At the time, most people just ignored all this as so much noise. It was just another White House press conference, just another wacky bureaucratic dream from which our laws and traditions would protect us. I wrote about it not because I believed they would attempt it. My alarm was that anyone could dream up such a crazy plot to begin with.

Fifteen years later, that noise became the calamity that has fundamentally destabilized American liberty and law, wrecked trade and health, shattered countless lives, and thrown our future as a civilized people into grave doubt. 

Let us not turn away from the reality: all of this was a product of intellectuals who did and do think exactly as Sotomayor. We are not humans with rights. We are machines to be managed. In fact, if you look back at the March 16, 2020, news conference at which these lockdowns were all announced, Dr. Birx said just in passing the following sentence: “We really want people to be separated at this time.”

Why did reporters not ask more questions? Why did people not scream that this whole cockamamie scheme is inhumane and deeply dangerous? How could people have sat calmly listening to this gibberish and pretend it was normal? 

It’s sheer madness. But madness can transverse the decades so long as its creators live within intellectual bubbles, enjoy generous funding, and never have to confront the results of their schemes.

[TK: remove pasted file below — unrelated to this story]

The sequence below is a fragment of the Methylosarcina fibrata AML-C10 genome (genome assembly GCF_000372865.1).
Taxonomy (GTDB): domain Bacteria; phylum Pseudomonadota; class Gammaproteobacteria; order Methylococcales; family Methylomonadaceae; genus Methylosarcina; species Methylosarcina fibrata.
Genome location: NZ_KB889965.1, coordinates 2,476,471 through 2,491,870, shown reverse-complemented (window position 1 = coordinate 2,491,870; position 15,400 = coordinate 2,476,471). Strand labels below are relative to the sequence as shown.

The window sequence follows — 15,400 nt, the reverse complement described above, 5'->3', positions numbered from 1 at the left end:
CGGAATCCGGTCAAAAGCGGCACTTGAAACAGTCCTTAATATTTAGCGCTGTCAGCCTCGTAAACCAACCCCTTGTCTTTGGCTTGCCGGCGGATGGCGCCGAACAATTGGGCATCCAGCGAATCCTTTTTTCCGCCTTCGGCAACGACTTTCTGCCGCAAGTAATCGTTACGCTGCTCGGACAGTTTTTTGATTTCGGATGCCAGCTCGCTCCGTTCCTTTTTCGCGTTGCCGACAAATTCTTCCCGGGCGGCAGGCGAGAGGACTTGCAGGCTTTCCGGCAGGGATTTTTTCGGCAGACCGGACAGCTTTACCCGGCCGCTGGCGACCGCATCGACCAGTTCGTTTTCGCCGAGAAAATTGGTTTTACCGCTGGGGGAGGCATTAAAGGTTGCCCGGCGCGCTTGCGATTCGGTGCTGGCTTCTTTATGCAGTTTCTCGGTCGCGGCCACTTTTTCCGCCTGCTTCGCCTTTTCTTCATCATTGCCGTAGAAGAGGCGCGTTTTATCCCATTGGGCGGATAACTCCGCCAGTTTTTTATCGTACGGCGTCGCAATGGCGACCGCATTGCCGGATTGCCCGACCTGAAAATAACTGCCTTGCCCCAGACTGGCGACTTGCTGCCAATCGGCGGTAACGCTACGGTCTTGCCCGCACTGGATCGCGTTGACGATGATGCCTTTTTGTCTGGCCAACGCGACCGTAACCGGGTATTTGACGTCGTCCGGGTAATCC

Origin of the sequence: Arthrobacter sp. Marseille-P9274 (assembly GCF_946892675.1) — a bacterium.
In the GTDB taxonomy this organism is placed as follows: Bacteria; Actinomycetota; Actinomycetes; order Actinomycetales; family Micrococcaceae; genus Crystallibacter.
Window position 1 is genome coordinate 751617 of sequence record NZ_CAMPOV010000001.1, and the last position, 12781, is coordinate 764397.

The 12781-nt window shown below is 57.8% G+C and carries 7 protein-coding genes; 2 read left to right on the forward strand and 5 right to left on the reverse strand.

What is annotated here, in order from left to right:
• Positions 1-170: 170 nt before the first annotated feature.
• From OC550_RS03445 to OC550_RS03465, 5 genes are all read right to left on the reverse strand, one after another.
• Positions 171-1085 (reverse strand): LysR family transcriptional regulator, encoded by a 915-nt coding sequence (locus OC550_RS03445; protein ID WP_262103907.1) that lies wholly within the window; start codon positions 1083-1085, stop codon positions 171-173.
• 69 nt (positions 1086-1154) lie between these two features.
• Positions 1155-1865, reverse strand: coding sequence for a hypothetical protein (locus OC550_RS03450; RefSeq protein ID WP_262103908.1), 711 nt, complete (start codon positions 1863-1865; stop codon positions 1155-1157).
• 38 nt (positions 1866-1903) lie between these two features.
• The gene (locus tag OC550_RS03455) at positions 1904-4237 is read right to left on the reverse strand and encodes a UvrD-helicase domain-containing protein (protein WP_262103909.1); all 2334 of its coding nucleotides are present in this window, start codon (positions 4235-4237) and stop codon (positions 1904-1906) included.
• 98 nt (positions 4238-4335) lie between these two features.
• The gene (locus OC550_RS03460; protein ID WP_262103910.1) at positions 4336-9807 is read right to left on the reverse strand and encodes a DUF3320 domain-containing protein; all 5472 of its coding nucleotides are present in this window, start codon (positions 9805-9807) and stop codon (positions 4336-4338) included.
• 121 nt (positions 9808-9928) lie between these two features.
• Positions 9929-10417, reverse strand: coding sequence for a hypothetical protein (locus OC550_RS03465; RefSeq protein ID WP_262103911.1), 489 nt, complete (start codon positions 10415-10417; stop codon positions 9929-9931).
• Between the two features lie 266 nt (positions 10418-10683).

This is the story of what happened to liberty in the US and all over the world. It was shattered by fanaticism, all rooted in a core presumption that we’d be far better off as human beings if our ruling class regarded us as no different from machines spewing sparks.

What Justice Sotomayer said strikes us now as both dangerous and delusional. It is. And yet her conviction is widely shared, and has been for at least 15 years, among the class of intellectuals who gave us lockdowns and pandemic controls. It’s their template. At their parties and conferences for all these years, such thoughts were considered normal, responsible, intelligent, and wise. 

Now that they have had a go at it, where are they to defend the unspeakable results? 

“Madmen in authority,” wrote John Maynard Keynes, “who hear voices in the air, are distilling their frenzy from some academic scribbler of a few years back.” Sometimes that very distillation is what reveals precisely what we’ve tried so hard for so long to ignore. Sotomayer revealed the existential threat, in a way that was mortifyingly ridiculous, but also encapsulated everything that has gone wrong in our times. 


Jeffrey Tucker